USGS assists India in finding large offshore gas hydrates deposit

The US Geologic Survey has assisted India’s government in discovering large, highly concentrated natural gas hydrate deposits in the Bay of Bengal. The discovery, which is the first of its kind in the Indian Ocean, could potentially be produced, the US Department of the Interior agency said.

Gas hydrates are a naturally occurring, ice-like combination of gas and water found in the world’s oceans and polar regions. The amount of gas within the world’s gas hydrate accumulations is estimated to greatly exceed the volume of all known conventional gas resources.

This recent discovery was the result of the most comprehensive gas hydrate field venture in the world to date, made up of scientists from India, Japan, and the US, officials said. Scientists conducted ocean drilling, conventional sediment coring, pressure coring, downhole logging, and analytical activities to assess the geologic occurrence, regional context, and characteristics of gas hydrate deposits in India’s offshore area.

The research expedition was the second joint exploration for gas hydrate potential in the Indian Ocean. The first, also a partnership between scientists from India and the US, discovered gas hydrate accumulations, but in formations that were currently unlikely to be producible.

Although it is possible to produce gas from hydrates, there are significant technical challenges, depending on the location and type of formation, USGS said. Previous studies have shown that gas hydrates at high concentrations in sand reservoirs is the type of occurrence that can be most easily produced with existing technologies.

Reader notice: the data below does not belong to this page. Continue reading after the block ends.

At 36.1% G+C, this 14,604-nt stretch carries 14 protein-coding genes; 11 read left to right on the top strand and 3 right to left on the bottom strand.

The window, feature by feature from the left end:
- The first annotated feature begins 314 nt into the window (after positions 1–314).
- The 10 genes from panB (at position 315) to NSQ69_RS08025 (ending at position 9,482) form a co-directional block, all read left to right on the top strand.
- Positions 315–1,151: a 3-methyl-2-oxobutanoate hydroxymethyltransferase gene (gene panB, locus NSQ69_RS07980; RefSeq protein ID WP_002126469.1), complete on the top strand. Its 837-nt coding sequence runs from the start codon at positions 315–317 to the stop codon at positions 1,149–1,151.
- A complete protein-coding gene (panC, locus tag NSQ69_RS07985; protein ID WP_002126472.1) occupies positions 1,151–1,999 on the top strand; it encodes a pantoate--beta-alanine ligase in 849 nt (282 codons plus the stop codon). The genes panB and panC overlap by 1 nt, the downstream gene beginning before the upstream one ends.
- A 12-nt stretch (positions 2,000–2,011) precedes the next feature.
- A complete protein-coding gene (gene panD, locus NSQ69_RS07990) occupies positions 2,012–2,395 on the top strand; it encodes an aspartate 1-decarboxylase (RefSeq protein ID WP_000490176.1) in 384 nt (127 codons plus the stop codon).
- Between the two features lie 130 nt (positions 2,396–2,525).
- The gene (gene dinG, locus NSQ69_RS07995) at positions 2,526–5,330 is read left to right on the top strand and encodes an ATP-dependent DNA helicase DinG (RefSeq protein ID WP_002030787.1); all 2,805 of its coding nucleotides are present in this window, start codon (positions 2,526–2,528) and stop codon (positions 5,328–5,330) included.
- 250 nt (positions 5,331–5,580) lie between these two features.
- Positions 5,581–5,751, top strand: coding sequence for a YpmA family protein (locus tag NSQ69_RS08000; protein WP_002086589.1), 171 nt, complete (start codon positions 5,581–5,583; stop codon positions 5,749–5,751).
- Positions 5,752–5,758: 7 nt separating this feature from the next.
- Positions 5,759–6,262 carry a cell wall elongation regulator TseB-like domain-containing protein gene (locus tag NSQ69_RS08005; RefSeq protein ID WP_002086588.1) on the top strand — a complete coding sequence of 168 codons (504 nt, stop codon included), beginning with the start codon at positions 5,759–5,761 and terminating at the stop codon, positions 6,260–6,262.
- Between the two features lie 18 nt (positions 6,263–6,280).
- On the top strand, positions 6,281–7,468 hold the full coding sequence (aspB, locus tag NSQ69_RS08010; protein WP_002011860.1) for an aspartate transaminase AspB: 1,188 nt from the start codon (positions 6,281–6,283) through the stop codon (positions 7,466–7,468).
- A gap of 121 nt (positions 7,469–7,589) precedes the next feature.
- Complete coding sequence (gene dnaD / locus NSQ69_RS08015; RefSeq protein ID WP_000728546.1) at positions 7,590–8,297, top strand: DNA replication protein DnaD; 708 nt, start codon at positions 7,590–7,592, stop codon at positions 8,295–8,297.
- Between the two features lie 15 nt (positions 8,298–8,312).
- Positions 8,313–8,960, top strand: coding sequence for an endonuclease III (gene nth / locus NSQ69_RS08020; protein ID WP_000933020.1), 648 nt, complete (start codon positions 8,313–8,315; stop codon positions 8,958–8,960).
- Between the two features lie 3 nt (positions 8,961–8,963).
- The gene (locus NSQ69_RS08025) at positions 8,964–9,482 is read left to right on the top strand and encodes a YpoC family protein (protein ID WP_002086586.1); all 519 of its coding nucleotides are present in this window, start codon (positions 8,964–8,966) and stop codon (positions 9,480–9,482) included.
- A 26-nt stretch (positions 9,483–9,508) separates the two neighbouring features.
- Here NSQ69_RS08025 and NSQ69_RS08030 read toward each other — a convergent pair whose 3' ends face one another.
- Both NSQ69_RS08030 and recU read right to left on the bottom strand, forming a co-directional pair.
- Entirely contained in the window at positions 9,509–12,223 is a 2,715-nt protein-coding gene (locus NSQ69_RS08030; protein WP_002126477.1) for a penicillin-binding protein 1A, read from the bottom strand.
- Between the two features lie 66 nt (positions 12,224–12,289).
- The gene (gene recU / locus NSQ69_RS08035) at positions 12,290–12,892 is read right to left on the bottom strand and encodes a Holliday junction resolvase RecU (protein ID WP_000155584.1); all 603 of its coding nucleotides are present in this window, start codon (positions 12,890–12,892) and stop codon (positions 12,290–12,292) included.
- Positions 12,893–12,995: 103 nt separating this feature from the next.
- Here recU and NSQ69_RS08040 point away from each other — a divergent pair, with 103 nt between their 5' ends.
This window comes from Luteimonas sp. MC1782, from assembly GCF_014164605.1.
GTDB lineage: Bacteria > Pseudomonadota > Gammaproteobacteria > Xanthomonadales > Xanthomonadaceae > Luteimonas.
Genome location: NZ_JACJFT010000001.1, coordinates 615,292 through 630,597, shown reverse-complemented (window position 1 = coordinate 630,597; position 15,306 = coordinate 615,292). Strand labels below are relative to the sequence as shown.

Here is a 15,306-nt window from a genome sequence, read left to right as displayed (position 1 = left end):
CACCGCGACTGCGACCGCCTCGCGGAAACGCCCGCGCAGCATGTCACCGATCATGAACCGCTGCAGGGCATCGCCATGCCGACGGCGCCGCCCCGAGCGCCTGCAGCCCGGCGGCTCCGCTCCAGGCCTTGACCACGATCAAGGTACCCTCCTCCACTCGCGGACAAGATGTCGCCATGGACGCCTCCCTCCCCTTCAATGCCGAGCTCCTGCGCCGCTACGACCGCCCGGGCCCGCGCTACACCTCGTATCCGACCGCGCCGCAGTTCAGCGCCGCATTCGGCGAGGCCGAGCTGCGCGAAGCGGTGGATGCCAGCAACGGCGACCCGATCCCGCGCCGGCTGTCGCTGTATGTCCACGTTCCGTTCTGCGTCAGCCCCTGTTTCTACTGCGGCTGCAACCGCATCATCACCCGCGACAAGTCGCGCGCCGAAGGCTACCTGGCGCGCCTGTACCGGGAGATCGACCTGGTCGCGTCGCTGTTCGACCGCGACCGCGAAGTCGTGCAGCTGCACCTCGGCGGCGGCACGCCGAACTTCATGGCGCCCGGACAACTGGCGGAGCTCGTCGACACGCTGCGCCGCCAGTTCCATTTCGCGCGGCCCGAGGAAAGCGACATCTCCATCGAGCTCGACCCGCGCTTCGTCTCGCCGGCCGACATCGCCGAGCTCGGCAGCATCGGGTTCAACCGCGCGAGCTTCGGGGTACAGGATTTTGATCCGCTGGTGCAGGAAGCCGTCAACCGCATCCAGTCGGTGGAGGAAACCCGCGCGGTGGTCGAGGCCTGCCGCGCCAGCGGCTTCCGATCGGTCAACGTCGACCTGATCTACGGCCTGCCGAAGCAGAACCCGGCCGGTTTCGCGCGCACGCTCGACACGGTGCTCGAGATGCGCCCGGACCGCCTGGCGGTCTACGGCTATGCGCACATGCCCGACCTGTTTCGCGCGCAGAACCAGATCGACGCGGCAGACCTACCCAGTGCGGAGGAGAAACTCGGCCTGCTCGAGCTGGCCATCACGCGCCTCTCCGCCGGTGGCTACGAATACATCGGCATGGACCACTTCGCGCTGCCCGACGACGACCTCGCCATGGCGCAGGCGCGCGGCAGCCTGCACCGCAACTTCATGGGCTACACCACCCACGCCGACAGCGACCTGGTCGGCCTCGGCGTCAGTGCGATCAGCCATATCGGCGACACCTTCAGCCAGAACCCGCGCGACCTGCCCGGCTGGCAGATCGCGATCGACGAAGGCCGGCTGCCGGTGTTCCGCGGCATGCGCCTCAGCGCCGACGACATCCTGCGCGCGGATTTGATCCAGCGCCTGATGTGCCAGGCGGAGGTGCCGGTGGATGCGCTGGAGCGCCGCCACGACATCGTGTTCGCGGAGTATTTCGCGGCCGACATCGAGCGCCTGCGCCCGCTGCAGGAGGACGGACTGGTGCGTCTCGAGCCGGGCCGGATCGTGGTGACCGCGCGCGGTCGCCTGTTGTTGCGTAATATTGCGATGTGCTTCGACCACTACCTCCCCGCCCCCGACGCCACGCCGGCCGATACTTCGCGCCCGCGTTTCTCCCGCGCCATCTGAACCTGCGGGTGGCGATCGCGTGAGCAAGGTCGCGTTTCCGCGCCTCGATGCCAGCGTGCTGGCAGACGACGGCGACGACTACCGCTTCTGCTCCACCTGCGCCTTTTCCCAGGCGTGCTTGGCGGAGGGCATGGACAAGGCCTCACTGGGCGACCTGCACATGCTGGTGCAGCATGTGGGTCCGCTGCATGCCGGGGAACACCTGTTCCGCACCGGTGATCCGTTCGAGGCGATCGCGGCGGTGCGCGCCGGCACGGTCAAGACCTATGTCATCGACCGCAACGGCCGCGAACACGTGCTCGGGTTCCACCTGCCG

As such, the second expedition focused the exploration and discovery of highly concentrated gas hydrate occurrences in sand reservoirs. The gas hydrates found are in coarse-grained, sand-rich depositional systems in the Krishna-Godavari basin, and are made up of a sand-rich, gas-hydrate-bearing fan and channel-levee gas hydrate prospects. The next steps for research will involve production testing in these reservoirs to determine if gas production is practical and economic, the agency said.

“The results from this expedition mark a critical step forward to understanding the energy resource potential of gas hydrates,” said USGS Senior Scientist Tim Collett, who participated in the expedition.

“The discovery of what we believe to be several of the largest and most concentrated gas hydrate accumulations yet found in the world will yield the geologic and engineering data needed to better understand the geologic controls on the occurrence of gas hydrate in nature and to assess the technologies needed to safely produce gas hydrates,” Collett said.

The international team of scientists was led by India’s Oil & Natural Gas Corp. Ltd. on behalf of the Ministry of Petroleum and Natural Gas India, in cooperation with USGS, Japanese Drilling Co., and the Japan Agency for Marine-Earth Science & Technology. In addition, USGS said it is working closely with the National Institute of Advanced Industrial Science & Technology Japan on the analysis of pressure core samples collected from sand reservoirs with high gas hydrate concentrations.

The agency has a globally recognized research program studying gas hydrates in deepwater and permafrost settings worldwide. USGS researchers focus on the potential of gas hydrates as an energy resource, the impact of climate change on gas hydrates, and seafloor stability issues, officials said.

Contact Nick Snow at nicks@pennwell.com

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